Why are air fryers flying off the shelves during the cost-of-living crisis?
Traffic to our air fryer reviews and recipes has soared in recent weeks, but why is everyone suddenly getting so excited about this clever gadget?
Air fryers are the kitchen appliance that everyone's talking about. If you haven’t already bought one, you may be thinking about it or have caught wind of the buzz around them.
For those new to the trend, this clever gadget uses hot air rather than oil. It offers a healthier alternative to deep-fat frying while still giving snacks like chips a crisp, ‘fried’ finish.
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Air fryers have been gaining popularity for years. First launched in 2010, the appliance has evolved and some models now feature functions like baking, roasting, and grilling.
With UK energy bills set to rise again on 1 October, air fryers are being touted as must-have cooking appliances that might help keep energy costs down – and sales are currently booming.
Traffic to our best air fryers guide on bbcgoodfood.com surged 893% in the first two weeks of September.
Kitchenware retailer Lakeland has reported a jump in sales too, with an increase of 636% in purchases of its Lakeland digital compact air fryer from February to August 2022.
Are air fryers energy efficient?
As with all appliances, it's important to use them efficiently and air fryers are particularly good for smaller portions or serving sizes.
“Large ovens may be able to cook bigger foods, cook more at once and be well-insulated,” but “their size may mean more energy is required to get them to temperature, and more energy could be lost if access to food is needed during cooking," according to air fryer manufacturer Ninja.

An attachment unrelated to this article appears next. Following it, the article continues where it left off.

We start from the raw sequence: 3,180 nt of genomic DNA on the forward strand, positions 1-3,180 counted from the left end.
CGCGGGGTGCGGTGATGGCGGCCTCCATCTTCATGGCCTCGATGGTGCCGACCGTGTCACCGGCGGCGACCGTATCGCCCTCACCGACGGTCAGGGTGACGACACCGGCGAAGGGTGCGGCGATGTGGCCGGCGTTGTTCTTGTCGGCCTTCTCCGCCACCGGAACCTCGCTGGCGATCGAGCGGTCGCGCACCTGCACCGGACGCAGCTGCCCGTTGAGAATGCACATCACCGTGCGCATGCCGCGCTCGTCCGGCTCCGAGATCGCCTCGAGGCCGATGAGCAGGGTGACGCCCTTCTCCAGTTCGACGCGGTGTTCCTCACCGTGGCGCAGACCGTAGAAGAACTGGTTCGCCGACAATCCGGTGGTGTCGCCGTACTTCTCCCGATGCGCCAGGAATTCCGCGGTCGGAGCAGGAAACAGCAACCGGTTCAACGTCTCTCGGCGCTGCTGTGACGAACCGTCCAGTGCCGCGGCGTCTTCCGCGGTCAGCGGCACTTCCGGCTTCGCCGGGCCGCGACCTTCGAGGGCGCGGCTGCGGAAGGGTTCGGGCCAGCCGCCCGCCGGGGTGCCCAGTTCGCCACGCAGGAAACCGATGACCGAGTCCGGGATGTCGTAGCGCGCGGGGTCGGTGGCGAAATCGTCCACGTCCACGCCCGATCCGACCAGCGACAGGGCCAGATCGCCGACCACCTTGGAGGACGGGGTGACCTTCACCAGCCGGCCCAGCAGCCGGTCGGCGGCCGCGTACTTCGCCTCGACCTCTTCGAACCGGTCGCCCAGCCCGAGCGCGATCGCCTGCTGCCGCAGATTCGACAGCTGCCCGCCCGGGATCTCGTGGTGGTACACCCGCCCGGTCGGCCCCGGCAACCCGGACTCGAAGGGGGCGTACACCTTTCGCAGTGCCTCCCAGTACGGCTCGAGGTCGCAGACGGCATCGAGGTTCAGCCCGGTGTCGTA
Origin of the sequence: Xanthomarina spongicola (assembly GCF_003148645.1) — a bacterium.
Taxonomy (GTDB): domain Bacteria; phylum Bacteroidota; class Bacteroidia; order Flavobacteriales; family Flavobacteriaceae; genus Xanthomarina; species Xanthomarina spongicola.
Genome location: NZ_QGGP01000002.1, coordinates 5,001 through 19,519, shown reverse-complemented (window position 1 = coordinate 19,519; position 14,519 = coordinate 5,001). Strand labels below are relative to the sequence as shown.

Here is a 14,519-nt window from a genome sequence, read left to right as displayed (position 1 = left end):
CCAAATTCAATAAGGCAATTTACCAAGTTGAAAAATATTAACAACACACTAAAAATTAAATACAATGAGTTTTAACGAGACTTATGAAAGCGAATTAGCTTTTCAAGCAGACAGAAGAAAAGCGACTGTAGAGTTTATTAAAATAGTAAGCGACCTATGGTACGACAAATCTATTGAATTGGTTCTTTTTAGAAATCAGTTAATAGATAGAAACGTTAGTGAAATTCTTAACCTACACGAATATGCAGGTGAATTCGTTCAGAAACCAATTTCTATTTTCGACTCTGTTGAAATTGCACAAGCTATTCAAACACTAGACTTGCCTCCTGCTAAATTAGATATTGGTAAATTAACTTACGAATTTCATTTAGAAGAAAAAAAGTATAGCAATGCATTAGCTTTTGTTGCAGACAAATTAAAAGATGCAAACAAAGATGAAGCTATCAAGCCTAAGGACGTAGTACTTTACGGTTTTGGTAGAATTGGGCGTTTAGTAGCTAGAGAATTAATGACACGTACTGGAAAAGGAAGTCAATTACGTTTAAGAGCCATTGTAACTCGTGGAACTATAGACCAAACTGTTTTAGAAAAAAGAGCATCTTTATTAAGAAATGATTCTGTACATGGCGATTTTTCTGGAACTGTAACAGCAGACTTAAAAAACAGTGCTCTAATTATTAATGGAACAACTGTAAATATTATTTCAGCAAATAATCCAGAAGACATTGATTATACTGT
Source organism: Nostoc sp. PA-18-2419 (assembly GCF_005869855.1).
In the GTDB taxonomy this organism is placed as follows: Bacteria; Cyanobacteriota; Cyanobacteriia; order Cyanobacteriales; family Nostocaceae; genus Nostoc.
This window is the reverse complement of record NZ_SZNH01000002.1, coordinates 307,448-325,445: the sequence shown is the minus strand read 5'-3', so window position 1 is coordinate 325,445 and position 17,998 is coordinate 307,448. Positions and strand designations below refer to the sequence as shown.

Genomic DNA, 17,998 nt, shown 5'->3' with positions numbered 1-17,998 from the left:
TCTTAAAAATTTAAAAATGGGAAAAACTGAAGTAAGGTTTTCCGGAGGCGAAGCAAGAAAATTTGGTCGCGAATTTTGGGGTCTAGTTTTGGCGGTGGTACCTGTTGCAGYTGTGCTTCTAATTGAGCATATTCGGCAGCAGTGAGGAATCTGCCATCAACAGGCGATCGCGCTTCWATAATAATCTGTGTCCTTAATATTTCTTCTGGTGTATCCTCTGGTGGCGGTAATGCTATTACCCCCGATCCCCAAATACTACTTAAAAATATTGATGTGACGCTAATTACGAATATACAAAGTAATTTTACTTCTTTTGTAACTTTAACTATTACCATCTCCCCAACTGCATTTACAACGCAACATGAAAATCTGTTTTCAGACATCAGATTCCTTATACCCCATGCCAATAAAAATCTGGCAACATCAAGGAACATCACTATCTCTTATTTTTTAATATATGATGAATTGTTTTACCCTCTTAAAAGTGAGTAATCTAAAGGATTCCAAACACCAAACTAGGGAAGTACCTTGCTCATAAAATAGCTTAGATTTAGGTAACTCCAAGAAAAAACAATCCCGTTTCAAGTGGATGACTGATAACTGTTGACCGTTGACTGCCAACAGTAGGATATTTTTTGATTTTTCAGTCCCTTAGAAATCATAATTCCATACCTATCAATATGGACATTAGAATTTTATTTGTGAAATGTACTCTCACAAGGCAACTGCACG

“If you have a small air fryer… there’s no need to heat up your whole oven to cook a single portion.”
So, by switching from an oven to an air fryer for certain recipes, you could save on your energy bills depending on the appliances you’re using.
Archie Lasseter, sustainability lead from energy supplier Utilita, adds that because plug-in appliances like air fryers heat up quickly, “typically heat is not lost into the surrounding space as in cookers, so [they] tend to be more energy efficient.”
That said, there’s no one-size-fits-all rule, and air fryers can vary in energy efficiency. To calculate how much energy your air fryer will use, multiply the appliance’s wattage by the number of hours it uses per day, then divide the total by 1000 to get the appliance’s daily kilowatt-hour (kWh).
The cost per kWh will vary depending on where you live and what your energy tariff is, but if you have a smart meter, you can see the cost per use as you’re cooking without having to calculate it.
Air fryers vs ovens – which is cheaper?
Research by Utilita in August 2022 revealed that the annual savings of using an air fryer could be up to £279.66 per year. Air fryers on average were found to run at £55.91 per year, versus gas cookers at £121.06 per year and electric cookers at £335.57 per year.
What can you cook in an air fryer?